Abstract: Existing robotic endoscopes for laparoscopic surgery, predominantly rigid or limited in dexterity, occupy a large motion space1. The large occupied motion space necessitates large incisions and reduces the motion space for surgeons to simultaneously operate other surgical instruments. Meanwhile, surgeons only have limited view adjustment capability to avoid occlusion and they often have to lift/push some organs to observe occluded target lesions in some operations such as cholecystectomy. The situation gets worse when the operations are on obese patients. In this paper, we develop a novel dexterous robotic flexible endoscope (DRFE), which is comprised of a concentric cable-driven structure and a 2-DoF articulated joint attached to the end of DRFE, for laparoscopic surgery. The proposed design occupies much less motion space both inside and outside human body as compared to conventional robotic flexible endoscopes. When used in surgery, the part of the endoscope outside the body can remain still, which reduces the risk of expanding the incision and simplifies the structure of the remote center mechanism. Simulation and experimental studies are performed to validate the effectiveness of the proposed device in the improvement of vision occlusion and usability. Initial results reveal that the DRFE is highly dexterous and accurate in observing lesions with vision occlusion.

A Miniature Continuum Robot with Integrated Piezoelectric Beacon Transducers and Its Ultrasonic Shape Detection in Robot-Assisted Minimally Invasive Surgeries

Tuesday 1:00-11:10, Paper TuA-OL1.7

Authors: Yin, Zhanpeng and Hong, Yan and Zhang, Yingxuan and Ju, Feng (Nanjing University of Aeronautics and Astronautics); Sun, Xiaoyu and Shen, Zhiyuan and Drinkwater, Bruce (University of Bristol)

Abstract: Minimally invasive surgeries (MIS) or natural orifice transluminal endoscopic surgeries (NOTES) such as the transurethral resection of bladder tumor (TURBT) require the surgical robot to be miniaturized to perform surgical procedures in confined spaces. However, the surgical robot’s tiny size poses problems in its fabrication and shape sensing. In this paper, a miniature continuum surgical robot is proposed with a unique laminated structure which can be fabricated through a 2D lamination process and converted into 3D through folding. This multi-material laminated structure also facilitates the integration of tiny piezoelectric transducers on the robot’s surface as beacons to generate ultrasonic waves for shape detection. A novel beacon total focusing method (b-TFM) algorithm is developed to process the received ultrasonic data and create a high-quality ultrasonic image from which the shape of the continuum robot can be extracted. The proposed robot and the ultrasonic shape detection method are validated through simulations and experiments. The error in the open-loop trajectory control is less than 4 mm without compensation, and the error in the ultrasonic shape detection is less than 1 mm. This confirms the possibility of improving the trajectory control accuracy by using the detected shape as a feedback for closed-loop control.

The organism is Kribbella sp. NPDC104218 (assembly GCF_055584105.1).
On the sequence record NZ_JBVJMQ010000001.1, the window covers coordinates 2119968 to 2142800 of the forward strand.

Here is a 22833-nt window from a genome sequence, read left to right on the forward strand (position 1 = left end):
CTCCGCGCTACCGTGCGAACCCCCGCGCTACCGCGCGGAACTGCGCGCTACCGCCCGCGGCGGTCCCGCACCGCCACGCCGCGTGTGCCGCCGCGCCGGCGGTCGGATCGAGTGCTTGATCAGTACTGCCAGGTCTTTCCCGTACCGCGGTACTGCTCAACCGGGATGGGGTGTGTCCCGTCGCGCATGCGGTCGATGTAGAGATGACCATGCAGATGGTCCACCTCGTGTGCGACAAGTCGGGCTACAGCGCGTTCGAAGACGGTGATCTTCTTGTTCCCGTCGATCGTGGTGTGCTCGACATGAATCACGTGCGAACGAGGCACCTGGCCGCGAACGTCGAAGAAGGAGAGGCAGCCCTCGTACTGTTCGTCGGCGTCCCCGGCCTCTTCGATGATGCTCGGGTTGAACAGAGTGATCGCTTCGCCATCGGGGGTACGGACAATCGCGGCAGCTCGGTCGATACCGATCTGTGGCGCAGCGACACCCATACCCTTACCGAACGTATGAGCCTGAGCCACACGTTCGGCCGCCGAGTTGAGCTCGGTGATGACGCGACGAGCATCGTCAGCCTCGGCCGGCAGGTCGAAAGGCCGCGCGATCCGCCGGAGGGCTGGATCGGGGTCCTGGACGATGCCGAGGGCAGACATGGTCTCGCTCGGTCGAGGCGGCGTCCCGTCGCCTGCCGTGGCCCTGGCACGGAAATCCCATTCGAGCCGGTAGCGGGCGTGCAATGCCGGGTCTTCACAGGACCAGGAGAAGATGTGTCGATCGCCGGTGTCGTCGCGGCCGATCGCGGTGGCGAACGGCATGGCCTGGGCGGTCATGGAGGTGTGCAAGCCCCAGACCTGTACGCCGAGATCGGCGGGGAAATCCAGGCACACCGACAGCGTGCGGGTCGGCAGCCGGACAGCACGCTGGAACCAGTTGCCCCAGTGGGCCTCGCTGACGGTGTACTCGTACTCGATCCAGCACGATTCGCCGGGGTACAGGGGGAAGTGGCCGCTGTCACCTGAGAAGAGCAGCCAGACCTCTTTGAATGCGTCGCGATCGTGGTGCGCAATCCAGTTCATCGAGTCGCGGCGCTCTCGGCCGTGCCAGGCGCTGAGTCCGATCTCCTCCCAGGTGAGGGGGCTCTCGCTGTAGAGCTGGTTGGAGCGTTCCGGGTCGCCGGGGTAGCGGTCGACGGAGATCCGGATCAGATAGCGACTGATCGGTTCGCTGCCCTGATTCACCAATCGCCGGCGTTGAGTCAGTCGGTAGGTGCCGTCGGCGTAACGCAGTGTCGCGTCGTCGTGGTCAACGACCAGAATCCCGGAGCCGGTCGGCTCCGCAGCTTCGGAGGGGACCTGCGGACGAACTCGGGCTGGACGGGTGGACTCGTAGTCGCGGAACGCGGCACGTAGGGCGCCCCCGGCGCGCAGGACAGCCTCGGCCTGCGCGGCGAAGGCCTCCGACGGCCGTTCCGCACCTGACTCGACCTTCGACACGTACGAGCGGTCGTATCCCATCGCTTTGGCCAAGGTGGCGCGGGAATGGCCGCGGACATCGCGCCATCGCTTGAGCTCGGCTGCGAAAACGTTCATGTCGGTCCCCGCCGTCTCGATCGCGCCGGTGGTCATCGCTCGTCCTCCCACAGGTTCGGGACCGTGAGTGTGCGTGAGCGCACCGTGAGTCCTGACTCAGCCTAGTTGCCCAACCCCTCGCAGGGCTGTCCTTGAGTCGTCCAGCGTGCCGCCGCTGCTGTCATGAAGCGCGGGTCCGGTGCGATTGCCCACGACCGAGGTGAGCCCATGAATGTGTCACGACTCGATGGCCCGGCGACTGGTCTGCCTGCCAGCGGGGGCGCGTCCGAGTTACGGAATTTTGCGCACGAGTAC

Development of a 6 DOF Soft Robotic Manipulator with Integrated Sensing Skin

Tuesday 13:30-13:40, Paper TuB-14.7

Authors: Treratanakulchai, Shen and Franco, Enrico and Garriga-Casanovas, Arnau and Kassanos, Panagiotis and Rodriguez y Baena, Ferdinando (Imperial College); Hu, Minghao (Delft University of Technology)

Abstract: This paper presents a new 6 DOF soft robotic manipulator intended for colorectal surgery. The manipulator, based on a novel design that employs an inextensible tube to limit axial extension, is shown to maximize the force exerted at its tip and the bending angle, the latter being measured with a soft sensing skin. Manufacturing of the prototype is achieved with a lost-wax silicone-casting technique. The kinematic model of the manipulator, its workspace, and its manipulability are discussed. The prototype is evaluated with extensive experiments, including pressure-deflection measurement with and without tip load, and lateral force measurements with and without the soft sensing skin to assess hysteresis. The experimental results indicate that the prototype fulfils the key design requirements for colorectal surgery: (i) it can generate sufficient force to perform a range of laparoscopic tasks; (ii) the workspace is commensurate with the dimensions of the large intestine; (iii) the soft sensing skin only results in a marginal reduction of the maximum tip rotation within the range of pressures and external loads relevant for the chosen application.

Design and Experimental Characterization of a Push-Pull Flexible Rod-Driven Soft-Bodied Robot

Tuesday 15:20-15:30, Paper TuC-14.8

Authors: Wang, Peiyi and Guo, Sheng (Beijing Jiaotong University); Tang, Zhiqiang and Xin, Wenci and Laschi, Cecilia (National University of Singapore); Xie, Zhexin (Beihang University)